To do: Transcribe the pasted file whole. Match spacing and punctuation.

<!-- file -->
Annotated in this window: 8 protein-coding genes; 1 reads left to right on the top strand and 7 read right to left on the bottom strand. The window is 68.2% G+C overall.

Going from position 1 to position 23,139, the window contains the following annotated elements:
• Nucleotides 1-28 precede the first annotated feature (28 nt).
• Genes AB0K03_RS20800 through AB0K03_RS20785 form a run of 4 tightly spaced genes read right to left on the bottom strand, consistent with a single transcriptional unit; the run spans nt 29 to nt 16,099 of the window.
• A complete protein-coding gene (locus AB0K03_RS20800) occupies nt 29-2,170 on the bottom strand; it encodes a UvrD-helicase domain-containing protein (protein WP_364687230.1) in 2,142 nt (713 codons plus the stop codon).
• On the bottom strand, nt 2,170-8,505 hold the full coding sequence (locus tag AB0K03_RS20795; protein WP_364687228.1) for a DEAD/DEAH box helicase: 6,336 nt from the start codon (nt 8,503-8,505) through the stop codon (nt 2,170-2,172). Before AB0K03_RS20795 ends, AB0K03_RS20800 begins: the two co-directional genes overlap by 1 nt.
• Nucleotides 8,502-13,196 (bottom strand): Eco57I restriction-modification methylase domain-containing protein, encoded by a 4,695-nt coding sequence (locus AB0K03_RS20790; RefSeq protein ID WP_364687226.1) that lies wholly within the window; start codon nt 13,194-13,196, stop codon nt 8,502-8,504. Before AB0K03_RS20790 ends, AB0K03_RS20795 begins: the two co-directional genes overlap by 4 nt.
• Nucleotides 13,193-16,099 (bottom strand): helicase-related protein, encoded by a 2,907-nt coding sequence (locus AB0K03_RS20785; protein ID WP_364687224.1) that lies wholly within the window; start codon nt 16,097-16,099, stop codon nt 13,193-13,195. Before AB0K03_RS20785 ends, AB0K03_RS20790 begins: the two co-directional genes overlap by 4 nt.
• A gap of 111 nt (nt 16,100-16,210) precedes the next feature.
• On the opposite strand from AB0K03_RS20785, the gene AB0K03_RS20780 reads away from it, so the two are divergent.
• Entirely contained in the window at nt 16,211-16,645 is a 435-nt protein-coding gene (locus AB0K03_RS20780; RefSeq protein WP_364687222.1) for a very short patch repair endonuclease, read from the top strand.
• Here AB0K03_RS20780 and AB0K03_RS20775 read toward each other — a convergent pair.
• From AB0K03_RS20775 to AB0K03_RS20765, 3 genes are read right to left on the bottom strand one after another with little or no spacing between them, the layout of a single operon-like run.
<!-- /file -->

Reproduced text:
Annotated in this window: 8 protein-coding genes; 1 reads left to right on the top strand and 7 read right to left on the bottom strand. The window is 68.2% G+C overall.

Going from position 1 to position 23,139, the window contains the following annotated elements:
• Nucleotides 1-28 precede the first annotated feature (28 nt).
• Genes AB0K03_RS20800 through AB0K03_RS20785 form a run of 4 tightly spaced genes read right to left on the bottom strand, consistent with a single transcriptional unit; the run spans nt 29 to nt 16,099 of the window.
• A complete protein-coding gene (locus AB0K03_RS20800) occupies nt 29-2,170 on the bottom strand; it encodes a UvrD-helicase domain-containing protein (protein WP_364687230.1) in 2,142 nt (713 codons plus the stop codon).
• On the bottom strand, nt 2,170-8,505 hold the full coding sequence (locus tag AB0K03_RS20795; protein WP_364687228.1) for a DEAD/DEAH box helicase: 6,336 nt from the start codon (nt 8,503-8,505) through the stop codon (nt 2,170-2,172). Before AB0K03_RS20795 ends, AB0K03_RS20800 begins: the two co-directional genes overlap by 1 nt.
• Nucleotides 8,502-13,196 (bottom strand): Eco57I restriction-modification methylase domain-containing protein, encoded by a 4,695-nt coding sequence (locus AB0K03_RS20790; RefSeq protein ID WP_364687226.1) that lies wholly within the window; start codon nt 13,194-13,196, stop codon nt 8,502-8,504. Before AB0K03_RS20790 ends, AB0K03_RS20795 begins: the two co-directional genes overlap by 4 nt.
• Nucleotides 13,193-16,099 (bottom strand): helicase-related protein, encoded by a 2,907-nt coding sequence (locus AB0K03_RS20785; protein ID WP_364687224.1) that lies wholly within the window; start codon nt 16,097-16,099, stop codon nt 13,193-13,195. Before AB0K03_RS20785 ends, AB0K03_RS20790 begins: the two co-directional genes overlap by 4 nt.
• A gap of 111 nt (nt 16,100-16,210) precedes the next feature.
• On the opposite strand from AB0K03_RS20785, the gene AB0K03_RS20780 reads away from it, so the two are divergent.
• Entirely contained in the window at nt 16,211-16,645 is a 435-nt protein-coding gene (locus AB0K03_RS20780; RefSeq protein WP_364687222.1) for a very short patch repair endonuclease, read from the top strand.
• Here AB0K03_RS20780 and AB0K03_RS20775 read toward each other — a convergent pair.
• From AB0K03_RS20775 to AB0K03_RS20765, 3 genes are read right to left on the bottom strand one after another with little or no spacing between them, the layout of a single operon-like run.